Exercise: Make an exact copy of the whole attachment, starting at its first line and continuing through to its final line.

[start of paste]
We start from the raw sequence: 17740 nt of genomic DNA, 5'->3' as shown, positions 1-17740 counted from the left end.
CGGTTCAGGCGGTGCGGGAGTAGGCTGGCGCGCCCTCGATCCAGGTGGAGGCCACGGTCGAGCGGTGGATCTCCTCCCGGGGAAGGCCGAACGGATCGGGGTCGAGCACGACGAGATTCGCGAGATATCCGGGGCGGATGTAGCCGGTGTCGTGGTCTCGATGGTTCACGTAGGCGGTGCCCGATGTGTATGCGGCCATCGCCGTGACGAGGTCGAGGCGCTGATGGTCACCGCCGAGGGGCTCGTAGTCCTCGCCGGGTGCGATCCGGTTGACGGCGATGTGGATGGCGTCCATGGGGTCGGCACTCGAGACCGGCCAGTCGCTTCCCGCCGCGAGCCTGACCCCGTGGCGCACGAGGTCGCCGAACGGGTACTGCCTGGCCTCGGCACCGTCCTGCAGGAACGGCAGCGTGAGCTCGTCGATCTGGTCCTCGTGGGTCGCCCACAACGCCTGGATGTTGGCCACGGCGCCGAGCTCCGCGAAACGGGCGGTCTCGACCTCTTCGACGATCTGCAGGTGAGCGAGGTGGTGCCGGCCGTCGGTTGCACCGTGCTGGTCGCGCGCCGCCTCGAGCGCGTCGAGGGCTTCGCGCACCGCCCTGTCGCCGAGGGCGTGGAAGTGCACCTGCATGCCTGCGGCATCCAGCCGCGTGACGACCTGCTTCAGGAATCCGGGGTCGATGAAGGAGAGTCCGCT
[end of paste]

We start from the raw sequence: 17740 nt of genomic DNA, 5'->3' as shown, positions 1-17740 counted from the left end.
CGGTTCAGGCGGTGCGGGAGTAGGCTGGCGCGCCCTCGATCCAGGTGGAGGCCACGGTCGAGCGGTGGATCTCCTCCCGGGGAAGGCCGAACGGATCGGGGTCGAGCACGACGAGATTCGCGAGATATCCGGGGCGGATGTAGCCGGTGTCGTGGTCTCGATGGTTCACGTAGGCGGTGCCCGATGTGTATGCGGCCATCGCCGTGACGAGGTCGAGGCGCTGATGGTCACCGCCGAGGGGCTCGTAGTCCTCGCCGGGTGCGATCCGGTTGACGGCGATGTGGATGGCGTCCATGGGGTCGGCACTCGAGACCGGCCAGTCGCTTCCCGCCGCGAGCCTGACCCCGTGGCGCACGAGGTCGCCGAACGGGTACTGCCTGGCCTCGGCACCGTCCTGCAGGAACGGCAGCGTGAGCTCGTCGATCTGGTCCTCGTGGGTCGCCCACAACGCCTGGATGTTGGCCACGGCGCCGAGCTCCGCGAAACGGGCGGTCTCGACCTCTTCGACGATCTGCAGGTGAGCGAGGTGGTGCCGGCCGTCGGTTGCACCGTGCTGGTCGCGCGCCGCCTCGAGCGCGTCGAGGGCTTCGCGCACCGCCCTGTCGCCGAGGGCGTGGAAGTGCACCTGCATGCCTGCGGCATCCAGCCGCGTGACGACCTGCTTCAGGAATCCGGGGTCGATGAAGGAGAGTCCGCT